We now grow our own food and can, preserve and pickle what we can’t use right away. This process lead us to another project called Preserving Equality: Preserving Fruits and Vegetables, where we playfully invoke the importance of ‘preservation’ in both historic house museums and in the local food movement. Preserving fruits and vegetables is a critical part of sustainability. It allows us, for example, to partake of the delicious scent and flavor of a peach in the dead of winter by opening a jar of local preserves, instead of relying on peaches shipped from halfway across the globe. Since local fruits and vegetables are so abundant and delicious during certain times of the year, we decided to can the excess and sell them to the public to both generate income for the soup kitchen and to educate the public about seasonality.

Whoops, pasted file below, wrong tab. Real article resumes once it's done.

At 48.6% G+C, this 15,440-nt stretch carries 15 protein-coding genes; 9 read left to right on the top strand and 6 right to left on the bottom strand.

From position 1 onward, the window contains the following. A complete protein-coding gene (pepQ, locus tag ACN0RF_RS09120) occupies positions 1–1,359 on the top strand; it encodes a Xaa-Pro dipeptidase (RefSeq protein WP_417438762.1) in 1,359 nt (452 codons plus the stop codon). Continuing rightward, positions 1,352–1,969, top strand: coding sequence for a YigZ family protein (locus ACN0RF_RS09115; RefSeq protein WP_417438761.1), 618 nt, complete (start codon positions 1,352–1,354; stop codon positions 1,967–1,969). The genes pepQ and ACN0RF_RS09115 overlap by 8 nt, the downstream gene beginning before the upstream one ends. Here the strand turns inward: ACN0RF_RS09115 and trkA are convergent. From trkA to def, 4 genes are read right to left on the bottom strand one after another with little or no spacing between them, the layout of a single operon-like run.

This project also presents the opportunity to honor the trailblazing women of ‘the grand domestic revolution’, many of whom earned home economics degrees because Bachelor of Arts and Bachelor of Science Degrees were denied to women. On each label of canned tomatoes or peaches, is the brief biography of an important revolutionary. This project has not only allowed us to bring two important movements together but to expand the stories that are told at the Museum. I strongly believe that an ethical imperative of any our history museum profession is to ask our selves every so often, “Which stories are being told and which are not?” And more importantly, we can begin to ask the even more dangerous question: “Who gains by leaving these stories out and what is at stake in their re-telling?” This commitment to giving voice to the lives of the forgotten addresses the historical and selective amnesia that afflicts us all too often.